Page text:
Tag Archives: book reviews

reading the rainbow

Wasting time…or playing with my book reviews

This post sort of came about by accident, as a result of me trying to keep myself busy. As I say in the Instagram posts below, I’m having my first real experience with sciatica. The result is that I’m largely uncomfortable if I’m walking around, but I also can’t sit for too long without stiffening up and hurting more. Yeah, it’s no fun…It is not fun.

So, in trying to find activities that I can do both while being up and about and while sitting down, I discovered that making little Pixgram videos can be a fun distraction that I’m able to do in on the go and while sedentary. As a result, I decided to make a cover reel of for each color of the rainbow. Yes, it’s random and basically just me frolicking in my digital book pile. But it’s something to keep me occupied.

After the fact, it occurred to me that, since most of these books have reviews here on the blog, there’s no reason I shouldn’t pull them all together too. Yes, it’s basically just a game and me playing in my review pile. But it is what it is.

The standard by which I chose books is set out in each of the post, but I’ll quote it here. “I only chose from books I’ve read (though not necessarily reviewed), the cover was heavy in the color I was looking for, I didn’t hate the book too badly when I read it, and I didn’t remember posting about it super recently (though, since I’ve read them, I probably have at some point). And I tended toward books that seemed like they’d not had a lot of attention.” Plus, I snagged Saint Louis Authors when I saw them. Gotta support the locals.

I’ll also add that the whole thing depended pretty heavily on chance. I literally scrolled until I found a book that matched my criteria, grabbed it and went for the next. So, it could have been this batch of books or an entirely different one. The result is that I ended up checking out some reviews I’d not had reason to look at in several years, which was fun. I forget what is buried in the review archive sometimes.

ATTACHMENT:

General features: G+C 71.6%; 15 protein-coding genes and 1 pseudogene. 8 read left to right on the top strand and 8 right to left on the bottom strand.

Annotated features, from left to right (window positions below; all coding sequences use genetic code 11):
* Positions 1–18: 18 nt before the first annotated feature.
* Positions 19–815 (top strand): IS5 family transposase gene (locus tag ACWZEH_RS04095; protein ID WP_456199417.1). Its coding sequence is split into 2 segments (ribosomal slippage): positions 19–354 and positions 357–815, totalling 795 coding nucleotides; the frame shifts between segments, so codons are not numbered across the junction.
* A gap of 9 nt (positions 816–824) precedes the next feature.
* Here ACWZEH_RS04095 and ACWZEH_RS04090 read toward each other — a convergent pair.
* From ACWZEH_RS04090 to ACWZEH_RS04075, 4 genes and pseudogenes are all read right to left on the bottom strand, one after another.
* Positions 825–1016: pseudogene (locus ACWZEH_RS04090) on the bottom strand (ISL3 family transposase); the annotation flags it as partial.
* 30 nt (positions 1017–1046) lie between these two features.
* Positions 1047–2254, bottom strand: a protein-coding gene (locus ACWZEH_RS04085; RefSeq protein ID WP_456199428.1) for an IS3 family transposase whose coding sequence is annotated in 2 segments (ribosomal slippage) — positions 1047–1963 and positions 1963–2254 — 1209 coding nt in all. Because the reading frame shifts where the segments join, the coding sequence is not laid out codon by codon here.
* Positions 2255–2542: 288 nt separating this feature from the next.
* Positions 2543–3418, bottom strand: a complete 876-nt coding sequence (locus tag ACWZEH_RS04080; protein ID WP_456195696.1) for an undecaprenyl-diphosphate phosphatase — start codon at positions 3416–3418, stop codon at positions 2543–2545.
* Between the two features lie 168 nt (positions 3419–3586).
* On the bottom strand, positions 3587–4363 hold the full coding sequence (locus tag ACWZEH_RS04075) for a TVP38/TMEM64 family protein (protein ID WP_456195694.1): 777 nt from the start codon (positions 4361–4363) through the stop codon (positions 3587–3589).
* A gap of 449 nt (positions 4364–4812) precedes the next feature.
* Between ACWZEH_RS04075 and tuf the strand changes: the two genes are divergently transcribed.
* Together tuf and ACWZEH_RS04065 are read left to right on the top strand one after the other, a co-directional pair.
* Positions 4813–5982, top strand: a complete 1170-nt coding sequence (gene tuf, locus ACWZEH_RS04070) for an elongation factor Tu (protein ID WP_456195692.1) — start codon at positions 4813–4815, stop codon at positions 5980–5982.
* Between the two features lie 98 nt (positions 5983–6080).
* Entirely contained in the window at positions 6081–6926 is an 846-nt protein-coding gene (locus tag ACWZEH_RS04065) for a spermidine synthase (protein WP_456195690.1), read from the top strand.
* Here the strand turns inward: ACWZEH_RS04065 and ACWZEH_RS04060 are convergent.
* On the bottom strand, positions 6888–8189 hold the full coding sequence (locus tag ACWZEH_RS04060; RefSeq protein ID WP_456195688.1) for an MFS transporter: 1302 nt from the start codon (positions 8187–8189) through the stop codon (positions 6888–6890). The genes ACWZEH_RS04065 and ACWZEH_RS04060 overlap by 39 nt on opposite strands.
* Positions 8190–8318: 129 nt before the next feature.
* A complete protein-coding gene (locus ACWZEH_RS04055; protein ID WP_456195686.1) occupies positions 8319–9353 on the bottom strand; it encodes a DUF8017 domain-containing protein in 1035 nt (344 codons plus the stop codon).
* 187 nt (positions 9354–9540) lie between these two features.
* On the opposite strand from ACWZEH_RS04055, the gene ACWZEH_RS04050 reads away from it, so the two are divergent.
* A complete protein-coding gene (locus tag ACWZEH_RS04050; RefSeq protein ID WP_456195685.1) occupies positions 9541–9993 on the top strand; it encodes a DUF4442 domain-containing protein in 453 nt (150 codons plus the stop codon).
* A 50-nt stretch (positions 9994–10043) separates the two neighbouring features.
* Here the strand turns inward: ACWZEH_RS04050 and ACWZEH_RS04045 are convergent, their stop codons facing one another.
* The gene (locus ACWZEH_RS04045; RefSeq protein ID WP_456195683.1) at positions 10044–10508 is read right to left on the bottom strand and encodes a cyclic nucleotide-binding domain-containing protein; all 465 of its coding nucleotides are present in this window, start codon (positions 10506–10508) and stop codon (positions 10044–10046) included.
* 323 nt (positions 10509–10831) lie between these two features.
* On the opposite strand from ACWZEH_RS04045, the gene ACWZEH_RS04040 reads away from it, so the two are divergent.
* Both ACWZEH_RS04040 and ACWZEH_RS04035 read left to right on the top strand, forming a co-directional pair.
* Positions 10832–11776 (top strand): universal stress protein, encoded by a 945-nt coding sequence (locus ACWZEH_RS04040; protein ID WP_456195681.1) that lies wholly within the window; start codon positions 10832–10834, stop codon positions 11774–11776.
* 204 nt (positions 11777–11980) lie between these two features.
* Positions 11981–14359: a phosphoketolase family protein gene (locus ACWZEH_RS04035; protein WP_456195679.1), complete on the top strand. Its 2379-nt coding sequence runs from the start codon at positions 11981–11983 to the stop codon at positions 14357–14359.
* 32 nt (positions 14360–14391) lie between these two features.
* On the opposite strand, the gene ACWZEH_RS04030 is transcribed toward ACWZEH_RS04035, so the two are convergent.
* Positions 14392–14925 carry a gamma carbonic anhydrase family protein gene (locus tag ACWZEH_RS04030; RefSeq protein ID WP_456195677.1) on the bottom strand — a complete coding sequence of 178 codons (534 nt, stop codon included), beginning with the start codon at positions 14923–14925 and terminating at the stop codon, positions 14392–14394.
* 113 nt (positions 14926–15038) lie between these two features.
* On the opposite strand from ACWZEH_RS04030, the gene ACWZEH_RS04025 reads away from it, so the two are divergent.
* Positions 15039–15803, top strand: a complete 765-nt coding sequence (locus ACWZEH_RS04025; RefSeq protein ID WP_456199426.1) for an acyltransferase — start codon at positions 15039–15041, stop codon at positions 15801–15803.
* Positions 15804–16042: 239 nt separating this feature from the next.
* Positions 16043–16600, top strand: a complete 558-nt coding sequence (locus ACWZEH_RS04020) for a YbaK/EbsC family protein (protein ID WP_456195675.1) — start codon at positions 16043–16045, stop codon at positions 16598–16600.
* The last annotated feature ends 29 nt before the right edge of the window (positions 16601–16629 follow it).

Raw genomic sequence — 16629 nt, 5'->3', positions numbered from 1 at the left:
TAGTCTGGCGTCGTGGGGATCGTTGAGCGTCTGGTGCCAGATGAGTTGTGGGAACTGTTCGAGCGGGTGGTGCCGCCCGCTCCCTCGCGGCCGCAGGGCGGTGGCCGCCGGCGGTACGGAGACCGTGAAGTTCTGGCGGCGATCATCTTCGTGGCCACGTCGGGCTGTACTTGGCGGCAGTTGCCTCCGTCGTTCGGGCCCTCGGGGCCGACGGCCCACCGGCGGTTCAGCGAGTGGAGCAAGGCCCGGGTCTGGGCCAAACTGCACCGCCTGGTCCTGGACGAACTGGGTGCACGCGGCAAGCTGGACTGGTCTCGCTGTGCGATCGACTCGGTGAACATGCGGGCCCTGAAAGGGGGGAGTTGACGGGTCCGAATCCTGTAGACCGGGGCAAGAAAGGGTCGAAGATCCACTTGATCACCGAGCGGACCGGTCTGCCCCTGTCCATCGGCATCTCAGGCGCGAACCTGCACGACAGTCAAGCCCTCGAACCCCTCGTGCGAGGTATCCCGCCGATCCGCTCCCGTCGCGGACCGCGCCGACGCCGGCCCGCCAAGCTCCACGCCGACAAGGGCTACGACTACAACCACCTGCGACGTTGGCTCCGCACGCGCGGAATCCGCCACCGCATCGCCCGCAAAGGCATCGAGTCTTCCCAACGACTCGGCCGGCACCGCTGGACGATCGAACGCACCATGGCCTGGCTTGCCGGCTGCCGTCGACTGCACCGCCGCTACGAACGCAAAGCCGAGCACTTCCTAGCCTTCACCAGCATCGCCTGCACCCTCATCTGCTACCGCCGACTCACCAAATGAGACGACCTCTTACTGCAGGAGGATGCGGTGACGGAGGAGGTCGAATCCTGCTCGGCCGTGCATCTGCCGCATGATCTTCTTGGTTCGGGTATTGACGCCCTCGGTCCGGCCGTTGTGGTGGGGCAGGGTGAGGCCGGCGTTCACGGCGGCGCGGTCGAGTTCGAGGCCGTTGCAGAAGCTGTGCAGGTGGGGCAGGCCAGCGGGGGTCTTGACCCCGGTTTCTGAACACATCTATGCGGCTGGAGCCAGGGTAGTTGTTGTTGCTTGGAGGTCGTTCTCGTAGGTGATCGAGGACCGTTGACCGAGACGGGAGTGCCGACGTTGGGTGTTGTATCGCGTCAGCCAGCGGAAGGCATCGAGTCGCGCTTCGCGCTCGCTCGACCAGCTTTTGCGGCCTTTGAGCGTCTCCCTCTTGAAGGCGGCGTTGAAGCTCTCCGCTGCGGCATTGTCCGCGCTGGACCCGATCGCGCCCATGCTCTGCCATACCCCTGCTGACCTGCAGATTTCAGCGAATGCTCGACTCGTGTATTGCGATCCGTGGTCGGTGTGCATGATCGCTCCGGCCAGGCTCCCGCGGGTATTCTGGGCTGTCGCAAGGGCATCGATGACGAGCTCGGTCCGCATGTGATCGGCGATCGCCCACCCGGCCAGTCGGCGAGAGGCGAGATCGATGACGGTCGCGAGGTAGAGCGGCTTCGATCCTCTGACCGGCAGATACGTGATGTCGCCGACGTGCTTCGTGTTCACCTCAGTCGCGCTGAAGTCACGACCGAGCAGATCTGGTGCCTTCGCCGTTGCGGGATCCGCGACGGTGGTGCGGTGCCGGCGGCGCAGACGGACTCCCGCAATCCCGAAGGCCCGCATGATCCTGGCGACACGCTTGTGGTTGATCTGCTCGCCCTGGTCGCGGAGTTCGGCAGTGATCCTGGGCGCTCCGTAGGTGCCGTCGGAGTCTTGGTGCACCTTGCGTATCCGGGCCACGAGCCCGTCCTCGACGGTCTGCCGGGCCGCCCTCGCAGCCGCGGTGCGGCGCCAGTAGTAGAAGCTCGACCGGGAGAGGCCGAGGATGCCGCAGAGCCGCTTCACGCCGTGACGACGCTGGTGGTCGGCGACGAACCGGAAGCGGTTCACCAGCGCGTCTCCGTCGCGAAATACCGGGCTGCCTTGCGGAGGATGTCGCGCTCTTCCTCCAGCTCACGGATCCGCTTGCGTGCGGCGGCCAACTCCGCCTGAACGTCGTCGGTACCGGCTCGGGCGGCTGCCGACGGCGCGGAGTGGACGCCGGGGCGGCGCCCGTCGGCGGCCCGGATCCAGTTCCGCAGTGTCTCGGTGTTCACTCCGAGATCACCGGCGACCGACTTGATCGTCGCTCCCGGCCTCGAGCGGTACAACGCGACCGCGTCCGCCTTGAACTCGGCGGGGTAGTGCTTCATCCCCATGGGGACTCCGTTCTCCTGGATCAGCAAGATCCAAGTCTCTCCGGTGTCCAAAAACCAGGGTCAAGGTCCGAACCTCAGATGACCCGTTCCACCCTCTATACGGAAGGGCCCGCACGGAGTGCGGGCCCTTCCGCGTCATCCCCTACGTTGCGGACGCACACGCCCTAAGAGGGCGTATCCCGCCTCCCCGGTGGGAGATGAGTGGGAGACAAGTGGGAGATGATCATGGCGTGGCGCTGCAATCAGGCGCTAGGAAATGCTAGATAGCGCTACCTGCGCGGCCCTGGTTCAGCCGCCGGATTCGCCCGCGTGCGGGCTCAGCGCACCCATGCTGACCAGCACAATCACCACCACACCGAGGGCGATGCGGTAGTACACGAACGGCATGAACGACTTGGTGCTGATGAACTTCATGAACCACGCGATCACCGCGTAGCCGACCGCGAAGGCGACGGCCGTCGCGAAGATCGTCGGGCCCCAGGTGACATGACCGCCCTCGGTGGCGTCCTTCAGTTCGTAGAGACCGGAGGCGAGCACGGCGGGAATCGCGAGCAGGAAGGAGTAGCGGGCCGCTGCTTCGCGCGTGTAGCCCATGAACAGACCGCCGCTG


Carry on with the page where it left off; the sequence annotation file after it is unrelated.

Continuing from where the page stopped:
Here are the Pixgram reels and I’ll link each review below it.

The Martini of Destiny
Food of the Gods
10 Ways Io Piss Off A Reaper
The Winter Boy
A Surefire Way
Love and Fuck Poems
Technologies of the self
The Clockwork Monk
Slippery Souls
The Fire King
The Devil’s Revolver


The Prince and the Program
Storm Dancer
The Tide of War
Was Once a Hero
The Quest For Juice
Finding His Feet
The Guest of Honor
Resistance
Mars on the Rise
Gracier


A Bullet A Piece
Light a Candle
Colt Harper Esteemed Vampire Cat
Spirelli Paranormal Investigation
The Magic Laundry
Murder Takes Patience
Edge Of Desperation
100 Ghost Soup
Dhata Mays
Death Days
Season of the Wolf


Guesswork
Duende
The Flower Bowl Spell
Creature of Dreams
For the Clan
Curva Peligrosa
Alien Chicks In Citrus Bras And Stalkers From Beyond The Stars
Life After Love
King’s Raven
The Wounded Ones
Rook
Man Made Man


Last Witch Of Cahokia
Cotton and Indigo From Japan
Dancing With Gravity
Ghost
Shadowcursed
The Eighth Square
The Wizard of Crescent Moon Mountain
A Late Bite To Eat
Night Watch
Eternal Samuri
Half


Dragonspire
Welcome To My Chair
The Mechanical Universe
One Dead Vampire
God Killer
A Lesson for the Cyclops
Wild Wild ghost
Thorn and Fangs
Dear Mona Lisa
Silver Moon
Binding Shadows
liberty


 

I’m baaaack

My family and I had a wonderful trip to Manchester, England and Yunnan Provence, China. That may seem an odd combination, but we went to Manchester to spend Christmas and New Years with family and then on to China for a wedding and time with friends.

We’re back now though. Which means the blog is open again. I have a few reviews to post from my time traveling. But I didn’t read anywhere near as much as I expected to. We simply did not stop. So, the only reading I did was on flights.

I read The Highest Tide, Blood of Elves, and One Dead Vampire. I was pleased with all of them.

Reviews:

The Highest Tide, by Marian Perera:

I liked this more than I expected to. I appreciated that the woman is the physically strong one who saves the day most of the time. She’s quite capable. I appreciate that she was allowed to be scarred, even if the author wasn’t willing to go as far as to let her heroine be ugly. Even scarred, men think she is beautiful. Which, of course, she can be. But I felt like the focus detracted from the fact that women don’t have to be beautiful, even if flawed, to be a heroine. It felt like the author got half-way there on not classically beautiful representation. But I’ll take what I can get. Similarly, I appreciated the little LGBTQ acceptance slipped in with no fuss or obvious ulterior motive.